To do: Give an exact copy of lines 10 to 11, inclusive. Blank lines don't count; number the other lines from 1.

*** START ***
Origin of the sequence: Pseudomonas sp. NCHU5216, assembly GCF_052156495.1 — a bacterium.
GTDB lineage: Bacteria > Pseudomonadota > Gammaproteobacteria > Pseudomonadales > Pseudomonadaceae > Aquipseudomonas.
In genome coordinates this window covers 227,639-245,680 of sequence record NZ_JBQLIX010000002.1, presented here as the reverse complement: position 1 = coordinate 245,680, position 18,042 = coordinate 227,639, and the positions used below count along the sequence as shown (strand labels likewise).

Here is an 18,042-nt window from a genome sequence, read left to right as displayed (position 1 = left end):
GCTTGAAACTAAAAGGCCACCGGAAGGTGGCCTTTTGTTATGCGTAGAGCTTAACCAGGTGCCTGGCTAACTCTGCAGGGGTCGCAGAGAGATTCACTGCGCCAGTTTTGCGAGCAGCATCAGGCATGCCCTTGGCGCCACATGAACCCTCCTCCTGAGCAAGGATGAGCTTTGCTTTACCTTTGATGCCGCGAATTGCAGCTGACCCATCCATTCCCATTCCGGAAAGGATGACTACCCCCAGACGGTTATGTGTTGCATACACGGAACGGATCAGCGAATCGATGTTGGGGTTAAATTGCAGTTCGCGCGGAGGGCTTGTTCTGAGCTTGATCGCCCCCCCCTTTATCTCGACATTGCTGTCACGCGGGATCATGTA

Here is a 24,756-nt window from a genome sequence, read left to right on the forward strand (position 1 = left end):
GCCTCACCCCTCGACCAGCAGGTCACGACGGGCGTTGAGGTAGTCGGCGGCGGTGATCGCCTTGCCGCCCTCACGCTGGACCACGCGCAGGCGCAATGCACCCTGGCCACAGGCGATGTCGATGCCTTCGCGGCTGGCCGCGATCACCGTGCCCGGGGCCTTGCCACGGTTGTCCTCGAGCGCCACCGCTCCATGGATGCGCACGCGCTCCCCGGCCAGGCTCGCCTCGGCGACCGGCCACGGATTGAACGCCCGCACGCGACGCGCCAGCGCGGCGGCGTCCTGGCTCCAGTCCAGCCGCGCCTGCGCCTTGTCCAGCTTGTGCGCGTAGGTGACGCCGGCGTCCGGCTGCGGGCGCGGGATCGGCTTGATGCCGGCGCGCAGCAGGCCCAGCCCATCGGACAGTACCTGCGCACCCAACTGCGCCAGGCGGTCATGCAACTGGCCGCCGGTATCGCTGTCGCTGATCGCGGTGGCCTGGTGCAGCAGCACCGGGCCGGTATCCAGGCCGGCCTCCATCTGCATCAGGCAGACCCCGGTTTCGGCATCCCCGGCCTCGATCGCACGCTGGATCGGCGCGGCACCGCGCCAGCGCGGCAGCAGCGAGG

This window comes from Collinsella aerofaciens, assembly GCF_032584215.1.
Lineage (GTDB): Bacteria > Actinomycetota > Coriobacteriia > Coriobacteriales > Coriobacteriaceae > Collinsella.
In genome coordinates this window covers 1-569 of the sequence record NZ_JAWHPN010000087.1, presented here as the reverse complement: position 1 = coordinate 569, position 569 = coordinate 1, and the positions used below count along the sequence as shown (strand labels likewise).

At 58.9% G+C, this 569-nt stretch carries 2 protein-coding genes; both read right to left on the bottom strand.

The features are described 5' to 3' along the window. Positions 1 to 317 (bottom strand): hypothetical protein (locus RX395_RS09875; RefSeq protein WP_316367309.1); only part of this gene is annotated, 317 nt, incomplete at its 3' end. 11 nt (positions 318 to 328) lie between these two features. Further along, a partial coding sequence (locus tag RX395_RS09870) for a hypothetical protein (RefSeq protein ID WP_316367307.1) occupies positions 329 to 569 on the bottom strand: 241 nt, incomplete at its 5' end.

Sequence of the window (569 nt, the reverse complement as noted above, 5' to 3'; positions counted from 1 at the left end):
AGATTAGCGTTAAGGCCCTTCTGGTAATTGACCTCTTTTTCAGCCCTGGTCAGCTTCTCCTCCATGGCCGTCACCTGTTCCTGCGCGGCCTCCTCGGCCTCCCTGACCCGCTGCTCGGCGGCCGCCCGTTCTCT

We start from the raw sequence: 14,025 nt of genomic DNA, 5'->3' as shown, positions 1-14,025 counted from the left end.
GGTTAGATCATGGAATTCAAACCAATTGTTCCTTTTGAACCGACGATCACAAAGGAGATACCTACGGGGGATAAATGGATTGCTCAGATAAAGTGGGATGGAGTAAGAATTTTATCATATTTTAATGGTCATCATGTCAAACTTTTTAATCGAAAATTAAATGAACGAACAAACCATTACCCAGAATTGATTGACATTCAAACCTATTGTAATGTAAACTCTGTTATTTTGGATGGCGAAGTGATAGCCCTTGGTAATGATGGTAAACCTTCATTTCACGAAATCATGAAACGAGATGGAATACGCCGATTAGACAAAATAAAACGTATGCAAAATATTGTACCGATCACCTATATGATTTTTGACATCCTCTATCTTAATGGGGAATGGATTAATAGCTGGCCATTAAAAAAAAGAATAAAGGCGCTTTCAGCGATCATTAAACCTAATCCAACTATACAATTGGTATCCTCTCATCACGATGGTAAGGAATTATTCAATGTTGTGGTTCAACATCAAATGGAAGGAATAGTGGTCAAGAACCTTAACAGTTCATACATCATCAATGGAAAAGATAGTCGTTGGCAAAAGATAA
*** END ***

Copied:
In genome coordinates this window covers 1-569 of the sequence record NZ_JAWHPN010000087.1, presented here as the reverse complement: position 1 = coordinate 569, position 569 = coordinate 1, and the positions used below count along the sequence as shown (strand labels likewise).

At 58.9% G+C, this 569-nt stretch carries 2 protein-coding genes; both read right to left on the bottom strand.